I was born in the wrong decade. My University friends always commented on it when they'd look through my CD collections.
I was born in 1982 and I am very fond of the music of my 'yoof' in the early 90s. But having said that, as anyone who knows me will testify, I've got a really eclectic taste in music. From classical, to rock to Brit Pop and back again.
But I've always had a particular soft spot for the 50s and 60s. It'll be my father's influence for sure. His musical taste lived through me during my formative years (including, quite randomly, the love of the Blackpool style Wurlitzer - which my mates found highly amusing!).
The Frankie and Benny Experience
But when you look at the music from the 50s and 60s particularly, it's just a wonderful wealth of quality. It's the era that above any other it can be argued that fashioned the music that was to follow through the remaining decades of the 20th century - rock'n roll emanated here and thank heavens for that.
The lyrics and the melodies are so simple and straightforward. They tell a story that we can all relate too.
I've been happily reminded of this having not listened so much to this era of music of late by my regular trips to the new Frankie and Benny's in Carmarthen with my Alyson. I absolutely adore the atmosphere there because they play these very songs and I find it difficult to eat the American/Italian range of food on the menu when I'm constantly singing along to every single song being played!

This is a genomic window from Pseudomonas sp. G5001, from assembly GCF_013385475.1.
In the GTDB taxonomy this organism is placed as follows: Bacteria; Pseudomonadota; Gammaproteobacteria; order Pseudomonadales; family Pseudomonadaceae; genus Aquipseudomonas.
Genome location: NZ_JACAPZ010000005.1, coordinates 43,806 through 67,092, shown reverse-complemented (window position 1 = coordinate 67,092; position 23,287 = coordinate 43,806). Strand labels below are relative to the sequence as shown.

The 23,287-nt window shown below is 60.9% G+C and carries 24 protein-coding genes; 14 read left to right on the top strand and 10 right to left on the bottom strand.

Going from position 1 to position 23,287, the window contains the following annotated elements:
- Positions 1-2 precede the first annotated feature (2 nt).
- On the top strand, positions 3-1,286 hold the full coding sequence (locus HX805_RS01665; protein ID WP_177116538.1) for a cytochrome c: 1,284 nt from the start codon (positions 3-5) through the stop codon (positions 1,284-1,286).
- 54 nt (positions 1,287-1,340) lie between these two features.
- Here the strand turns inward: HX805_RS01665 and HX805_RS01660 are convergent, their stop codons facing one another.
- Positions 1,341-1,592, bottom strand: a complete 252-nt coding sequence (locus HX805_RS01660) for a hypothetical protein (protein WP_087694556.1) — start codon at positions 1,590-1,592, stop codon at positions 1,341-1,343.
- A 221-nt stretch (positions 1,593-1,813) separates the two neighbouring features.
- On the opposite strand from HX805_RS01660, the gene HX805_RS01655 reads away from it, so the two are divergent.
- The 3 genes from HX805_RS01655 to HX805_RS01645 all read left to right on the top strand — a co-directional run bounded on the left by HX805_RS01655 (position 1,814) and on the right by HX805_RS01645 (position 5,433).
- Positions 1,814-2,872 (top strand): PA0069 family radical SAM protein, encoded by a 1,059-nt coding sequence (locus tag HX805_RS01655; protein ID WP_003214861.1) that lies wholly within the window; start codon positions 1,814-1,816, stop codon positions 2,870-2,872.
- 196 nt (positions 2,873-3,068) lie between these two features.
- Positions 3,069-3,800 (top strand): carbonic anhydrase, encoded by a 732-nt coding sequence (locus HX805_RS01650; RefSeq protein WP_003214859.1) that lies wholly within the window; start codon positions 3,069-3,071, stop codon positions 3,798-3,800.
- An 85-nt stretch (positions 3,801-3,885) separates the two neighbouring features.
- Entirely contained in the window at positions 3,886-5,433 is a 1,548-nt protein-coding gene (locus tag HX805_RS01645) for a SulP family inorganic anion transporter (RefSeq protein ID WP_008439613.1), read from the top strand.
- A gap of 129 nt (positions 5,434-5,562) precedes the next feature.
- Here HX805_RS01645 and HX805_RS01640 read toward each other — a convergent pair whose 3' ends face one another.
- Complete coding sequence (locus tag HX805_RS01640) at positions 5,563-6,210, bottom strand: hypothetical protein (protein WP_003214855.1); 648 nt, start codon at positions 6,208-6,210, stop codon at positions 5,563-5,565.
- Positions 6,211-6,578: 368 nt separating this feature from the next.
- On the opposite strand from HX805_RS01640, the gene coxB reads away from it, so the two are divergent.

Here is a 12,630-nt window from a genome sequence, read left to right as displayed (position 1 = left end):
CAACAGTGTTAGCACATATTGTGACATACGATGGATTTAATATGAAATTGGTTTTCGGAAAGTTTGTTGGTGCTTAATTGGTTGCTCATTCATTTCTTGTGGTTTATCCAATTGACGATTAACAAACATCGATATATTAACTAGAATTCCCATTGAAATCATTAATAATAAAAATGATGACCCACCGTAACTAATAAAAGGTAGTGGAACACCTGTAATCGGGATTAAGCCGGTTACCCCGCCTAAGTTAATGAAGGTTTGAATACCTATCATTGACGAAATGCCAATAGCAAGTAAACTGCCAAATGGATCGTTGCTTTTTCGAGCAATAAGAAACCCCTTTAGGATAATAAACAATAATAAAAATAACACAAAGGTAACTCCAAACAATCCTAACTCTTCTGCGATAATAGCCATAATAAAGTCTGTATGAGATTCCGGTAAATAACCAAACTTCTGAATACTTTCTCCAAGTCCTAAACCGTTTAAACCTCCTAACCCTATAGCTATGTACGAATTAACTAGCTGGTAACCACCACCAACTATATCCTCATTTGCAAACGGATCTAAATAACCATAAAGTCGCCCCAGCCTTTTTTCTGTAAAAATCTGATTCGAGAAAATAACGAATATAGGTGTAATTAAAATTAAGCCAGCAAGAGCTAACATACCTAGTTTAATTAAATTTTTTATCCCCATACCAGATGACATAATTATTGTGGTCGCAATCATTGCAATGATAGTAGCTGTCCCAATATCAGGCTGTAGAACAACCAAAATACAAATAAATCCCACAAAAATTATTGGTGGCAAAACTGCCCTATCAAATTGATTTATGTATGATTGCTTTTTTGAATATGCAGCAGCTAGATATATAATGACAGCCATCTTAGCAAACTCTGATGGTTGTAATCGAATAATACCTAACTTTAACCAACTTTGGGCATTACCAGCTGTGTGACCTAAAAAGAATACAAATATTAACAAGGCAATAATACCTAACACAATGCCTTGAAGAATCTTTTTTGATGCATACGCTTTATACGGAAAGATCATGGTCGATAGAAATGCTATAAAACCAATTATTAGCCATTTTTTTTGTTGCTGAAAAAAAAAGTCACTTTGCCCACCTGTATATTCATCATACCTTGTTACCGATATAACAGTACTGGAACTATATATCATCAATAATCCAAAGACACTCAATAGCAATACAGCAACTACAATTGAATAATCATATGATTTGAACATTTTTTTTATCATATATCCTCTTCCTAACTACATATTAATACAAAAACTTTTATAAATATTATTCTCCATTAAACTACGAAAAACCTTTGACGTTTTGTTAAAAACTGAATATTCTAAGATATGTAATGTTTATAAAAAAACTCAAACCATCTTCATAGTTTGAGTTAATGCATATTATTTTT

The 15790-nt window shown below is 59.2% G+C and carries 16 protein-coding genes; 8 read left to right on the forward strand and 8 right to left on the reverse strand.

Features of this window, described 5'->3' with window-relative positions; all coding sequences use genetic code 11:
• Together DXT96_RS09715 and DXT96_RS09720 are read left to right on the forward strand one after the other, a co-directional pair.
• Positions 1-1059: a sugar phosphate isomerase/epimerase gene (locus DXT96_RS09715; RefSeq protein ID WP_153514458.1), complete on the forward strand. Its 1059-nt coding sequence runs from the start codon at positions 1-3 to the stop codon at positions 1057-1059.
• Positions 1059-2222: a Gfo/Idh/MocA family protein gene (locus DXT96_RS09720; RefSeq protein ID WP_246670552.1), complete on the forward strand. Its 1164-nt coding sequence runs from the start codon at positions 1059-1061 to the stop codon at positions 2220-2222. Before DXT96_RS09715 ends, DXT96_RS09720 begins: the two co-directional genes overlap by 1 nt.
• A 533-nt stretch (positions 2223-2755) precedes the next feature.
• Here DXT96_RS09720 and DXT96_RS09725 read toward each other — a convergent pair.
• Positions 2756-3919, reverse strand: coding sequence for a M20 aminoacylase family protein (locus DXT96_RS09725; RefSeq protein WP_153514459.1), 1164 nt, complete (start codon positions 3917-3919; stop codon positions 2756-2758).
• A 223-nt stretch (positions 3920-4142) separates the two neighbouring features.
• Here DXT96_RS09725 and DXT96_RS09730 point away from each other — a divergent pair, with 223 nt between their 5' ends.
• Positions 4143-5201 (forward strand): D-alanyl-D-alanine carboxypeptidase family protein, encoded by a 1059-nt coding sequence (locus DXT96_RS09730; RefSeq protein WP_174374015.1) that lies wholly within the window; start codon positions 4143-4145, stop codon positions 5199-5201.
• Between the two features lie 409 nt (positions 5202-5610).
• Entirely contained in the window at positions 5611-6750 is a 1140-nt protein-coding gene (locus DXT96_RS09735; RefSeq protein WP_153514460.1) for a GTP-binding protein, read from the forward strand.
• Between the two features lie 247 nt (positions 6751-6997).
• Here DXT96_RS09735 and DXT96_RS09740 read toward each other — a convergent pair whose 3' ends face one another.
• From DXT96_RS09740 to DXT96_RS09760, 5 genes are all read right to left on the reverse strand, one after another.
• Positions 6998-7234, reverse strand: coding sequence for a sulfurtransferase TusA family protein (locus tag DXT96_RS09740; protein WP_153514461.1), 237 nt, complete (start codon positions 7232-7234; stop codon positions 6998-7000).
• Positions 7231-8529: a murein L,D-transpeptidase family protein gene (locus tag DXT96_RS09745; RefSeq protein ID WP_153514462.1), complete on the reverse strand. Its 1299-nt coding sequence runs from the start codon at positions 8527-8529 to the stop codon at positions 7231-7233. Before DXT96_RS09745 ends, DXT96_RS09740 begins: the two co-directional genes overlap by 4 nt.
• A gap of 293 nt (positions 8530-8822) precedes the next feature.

So, I've chosen a random mix of songs from this era that always make me smile.
We begin with Bobby Vee who in 1961 asked us to 'Take Good Care Of My Baby'.
Meanwhile, back in 1958 Michael Holliday told us 'The Story Of My Life'.
The Bachelors meanwhile were in 1964, singing about their dear 'Diane' .
What about Helen Shapiro? Well in 1961, she was 'Walking Back To Happiness'.
Frank Sinatra and Sammy Davis Jnr stuck live glue. 'Me and My Shadow' 1962 style.
Sam Cooke knew in 1959 '(What a) Wonderful World' this could be.
In 1961, Bobby Darin and Johnny Mercer were 'Two of a Kind'.
Back in 1954, The Chordettes were dreaming of Mister Sandman.
By 1958, it was all about the 'Lollipop' (as made doubly famous for me by being in the 1980s film 'Stand By Me').
In 1959, Dion & The Belmonts asked 'Why must I be a Teenager in Love?'
Meanwhile on the same theme, The Shirelles asked in 1960 'Will you still Love Me Tomorrow?'
As far as The Everly Brothers were concerned in 1958, 'All I Have To Do Is Dream'.
Nat King Cole tells us 'When He'll Fall In Love'.
From Dean Martin in 1955, 'Memories are Made of This'.
I finish with a lovely little ditty from the diddymen man himself - Ken Dodd. From 1964, 'Happiness'. 'Nuff said.